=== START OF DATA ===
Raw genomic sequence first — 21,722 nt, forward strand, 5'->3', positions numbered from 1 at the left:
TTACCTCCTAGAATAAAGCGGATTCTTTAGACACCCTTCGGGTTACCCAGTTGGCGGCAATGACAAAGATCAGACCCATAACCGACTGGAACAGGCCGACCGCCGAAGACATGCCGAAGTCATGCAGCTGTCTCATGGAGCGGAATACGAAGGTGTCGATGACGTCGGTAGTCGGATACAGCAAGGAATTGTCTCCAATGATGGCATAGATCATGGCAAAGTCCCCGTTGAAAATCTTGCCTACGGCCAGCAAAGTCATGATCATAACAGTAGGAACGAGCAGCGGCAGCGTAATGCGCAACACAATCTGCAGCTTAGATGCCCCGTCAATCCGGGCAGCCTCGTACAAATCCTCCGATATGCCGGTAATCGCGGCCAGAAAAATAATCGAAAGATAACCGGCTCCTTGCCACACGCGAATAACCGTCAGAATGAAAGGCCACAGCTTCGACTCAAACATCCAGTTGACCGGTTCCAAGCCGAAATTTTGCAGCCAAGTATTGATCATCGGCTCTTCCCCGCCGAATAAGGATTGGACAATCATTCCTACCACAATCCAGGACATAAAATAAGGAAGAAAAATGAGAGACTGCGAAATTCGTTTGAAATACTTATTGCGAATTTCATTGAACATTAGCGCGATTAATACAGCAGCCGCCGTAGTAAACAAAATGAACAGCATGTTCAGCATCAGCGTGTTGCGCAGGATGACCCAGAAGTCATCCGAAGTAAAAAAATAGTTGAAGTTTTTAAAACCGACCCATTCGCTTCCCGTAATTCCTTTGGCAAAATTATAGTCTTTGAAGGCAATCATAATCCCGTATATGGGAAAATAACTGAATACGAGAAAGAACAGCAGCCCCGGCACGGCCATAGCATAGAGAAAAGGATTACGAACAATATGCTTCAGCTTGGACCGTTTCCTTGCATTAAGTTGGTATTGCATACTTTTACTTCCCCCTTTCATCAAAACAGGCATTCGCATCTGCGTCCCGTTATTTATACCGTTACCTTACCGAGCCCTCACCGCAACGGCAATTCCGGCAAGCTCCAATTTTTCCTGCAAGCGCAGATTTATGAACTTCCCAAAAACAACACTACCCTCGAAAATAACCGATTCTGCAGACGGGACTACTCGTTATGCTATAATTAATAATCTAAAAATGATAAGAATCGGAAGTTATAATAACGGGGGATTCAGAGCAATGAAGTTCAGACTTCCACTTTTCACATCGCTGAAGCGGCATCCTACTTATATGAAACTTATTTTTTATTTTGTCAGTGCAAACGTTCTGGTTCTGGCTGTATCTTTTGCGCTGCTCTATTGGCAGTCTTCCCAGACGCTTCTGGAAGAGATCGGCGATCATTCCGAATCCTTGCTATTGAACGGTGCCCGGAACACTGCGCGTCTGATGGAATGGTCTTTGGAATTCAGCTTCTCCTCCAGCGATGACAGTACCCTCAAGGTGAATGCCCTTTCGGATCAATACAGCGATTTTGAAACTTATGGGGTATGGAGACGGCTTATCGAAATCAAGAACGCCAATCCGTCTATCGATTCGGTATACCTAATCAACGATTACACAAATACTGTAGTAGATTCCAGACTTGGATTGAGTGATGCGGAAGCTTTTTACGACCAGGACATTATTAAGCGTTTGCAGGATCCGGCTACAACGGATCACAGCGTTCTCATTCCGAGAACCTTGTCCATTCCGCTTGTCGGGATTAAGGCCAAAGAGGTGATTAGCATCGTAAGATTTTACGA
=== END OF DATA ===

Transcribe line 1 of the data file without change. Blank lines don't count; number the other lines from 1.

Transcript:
Raw genomic sequence first — 21,722 nt, forward strand, 5'->3', positions numbered from 1 at the left: